PubMed ID
27704629 View in PubMed
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[Intestinal tuberculosis--a rare differential diagnosis of Crohn's disease in an ethnic Danish woman].

https://arctichealth.org/en/permalink/ahliterature283115
Source
Ugeskr Laeger. 2015 Jun 29;177(27)
Publication Type
Article
Date
Jun-29-2015
Author
Maria Joanna Alexandraki
Christian Wejse
Mette Esbjørn
Lena Hagelskjær Kristensen
Source
Ugeskr Laeger. 2015 Jun 29;177(27)
Date
Jun-29-2015
Language
Danish
Publication Type
Article
Keywords
Adult
Antitubercular Agents - therapeutic use
Capsule Endoscopy
Crohn Disease - diagnosis
Denmark - ethnology
Diagnosis, Differential
Female
Humans
Ileum - diagnostic imaging - microbiology - pathology
Mycobacterium tuberculosis - isolation & purification
Tomography, X-Ray Computed
Tuberculosis, Gastrointestinal - diagnosis - drug therapy
Abstract
We report a case of intestinal tuberculosis in a 42-year-old Danish woman with stomach pain, weight loss and diarrhoea for months suspective of Crohn's disease. She underwent hysterectomy where white, small nodules were found on the small intestine. Biopsies showed non-necrotizing granulomatous inflammation. Gastroscopy and colonoscopy were normal. Capsule endoscopy revealed small intestine ulcers and a stenosis. A CT scan of the abdomen confirmed stenosis and inflammation of terminal ileum. QuantiFERON-TB Gold Test was positive and Mycobacterium tuberculosis was detected in faeces cultures.
PubMed ID
26239740 View in PubMed
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Patients' answers to simple questions about treatment satisfaction and adherence and depression are associated with failure of HAART: a cross-sectional survey.

https://arctichealth.org/en/permalink/ahliterature7155
Source
AIDS Patient Care STDS. 2005 May;19(5):317-25
Publication Type
Article
Date
May-2005
Author
Toke S Barfod
Jan Gerstoft
Lotte Rodkjaer
Court Pedersen
Henrik Nielsen
Aksel Møller
Lena Hagelskjaer Kristensen
Henrik T Sørensen
Niels Obel
Lena Hagelskajaer Kristensen
Author Affiliation
Rigshospitalet, University Hosital of Copenhagen, Denmark. Toke.barfod@dad1net.dk
Source
AIDS Patient Care STDS. 2005 May;19(5):317-25
Date
May-2005
Language
English
Publication Type
Article
Keywords
Adult
Antiretroviral Therapy, Highly Active
Cohort Studies
Cross-Sectional Studies
Denmark - epidemiology
Depressive Disorder - complications - epidemiology
Female
HIV Infections - drug therapy - epidemiology - psychology
Humans
Male
Patient compliance
Patient satisfaction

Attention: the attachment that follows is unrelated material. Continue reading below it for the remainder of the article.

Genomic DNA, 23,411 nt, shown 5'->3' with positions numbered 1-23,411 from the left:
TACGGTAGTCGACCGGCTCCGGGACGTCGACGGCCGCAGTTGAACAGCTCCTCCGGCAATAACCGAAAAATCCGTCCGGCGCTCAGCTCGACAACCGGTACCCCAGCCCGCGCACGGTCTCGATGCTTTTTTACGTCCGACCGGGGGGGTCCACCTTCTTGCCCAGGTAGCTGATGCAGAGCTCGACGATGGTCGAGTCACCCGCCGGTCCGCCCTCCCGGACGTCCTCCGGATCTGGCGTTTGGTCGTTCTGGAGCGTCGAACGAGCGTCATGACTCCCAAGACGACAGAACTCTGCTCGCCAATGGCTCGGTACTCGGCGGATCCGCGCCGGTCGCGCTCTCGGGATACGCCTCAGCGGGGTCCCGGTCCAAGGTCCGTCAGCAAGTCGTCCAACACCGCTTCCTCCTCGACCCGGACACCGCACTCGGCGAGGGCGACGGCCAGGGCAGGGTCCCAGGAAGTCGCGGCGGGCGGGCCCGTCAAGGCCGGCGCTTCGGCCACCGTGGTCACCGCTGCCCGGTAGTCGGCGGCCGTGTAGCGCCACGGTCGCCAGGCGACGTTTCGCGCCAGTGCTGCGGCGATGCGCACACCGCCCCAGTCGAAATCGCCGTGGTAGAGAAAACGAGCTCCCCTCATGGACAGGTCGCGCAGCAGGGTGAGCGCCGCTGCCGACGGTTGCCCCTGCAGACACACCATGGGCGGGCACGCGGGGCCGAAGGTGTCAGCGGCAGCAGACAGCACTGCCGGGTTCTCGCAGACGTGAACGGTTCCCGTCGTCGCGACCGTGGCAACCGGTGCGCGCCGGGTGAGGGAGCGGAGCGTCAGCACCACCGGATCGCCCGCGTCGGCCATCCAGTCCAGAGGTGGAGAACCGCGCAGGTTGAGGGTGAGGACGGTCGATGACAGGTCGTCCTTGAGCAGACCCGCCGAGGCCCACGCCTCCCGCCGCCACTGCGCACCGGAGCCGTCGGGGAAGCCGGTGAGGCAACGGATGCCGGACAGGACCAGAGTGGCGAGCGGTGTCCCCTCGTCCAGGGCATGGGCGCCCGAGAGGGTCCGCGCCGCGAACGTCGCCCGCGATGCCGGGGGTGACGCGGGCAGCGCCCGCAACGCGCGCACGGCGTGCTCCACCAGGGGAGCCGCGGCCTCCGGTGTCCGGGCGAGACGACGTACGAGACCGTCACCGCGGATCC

Questionnaires
Research Support, Non-U.S. Gov't
Treatment Failure
Viral Load
Abstract
Psychosocial and behavioral factors have been shown to be associated with adherence to highly active antiretroviral therapy (HAART) and treatment effectiveness. These factors have often been identified in selected populations through complex or time-consuming questionnaires. In this study we aimed at asking all the patients of a large population-based cohort receiving HAART a few short, explicit, and direct questions about these factors, and to examine the associations between their answers and prevalent treatment failure. All patients receiving HAART in western Denmark and central Copenhagen were offered participation. Participants answered a short, self-administered, anonymous questionnaire assessing psychosocial and behavioral factors and treatment adherence. Findings were linked with data on demographics, disease history, and treatment effect. Treatment failure was defined as two consecutive measurements of HIV-RNA above 400 copies per milliliter taken at least 14 days apart. Prevalence odds ratios were estimated by logistic regression. We found that a total of 887 of 1126 patients returned a completed questionnaire (response rate 79%). The overall rate of treatment failure in participants was 20%. Adjusted odds ratio estimates for treatment failure were 2.3 (confidence interval [CI] 1.3-4.3) for patients who stated poor treatment satisfaction, 2.1 (CI 1.2-3.7) for patients not fully disagreeing that they were depressed, and 2.8 (CI 1.5-5.4) for patients who stated to have been nonadherent within the preceding 4 days. Because of the cross-sectional nature of the study, causality could not be determined. These questions, however, may be relevant screening tools in clinical practice and in follow-up studies.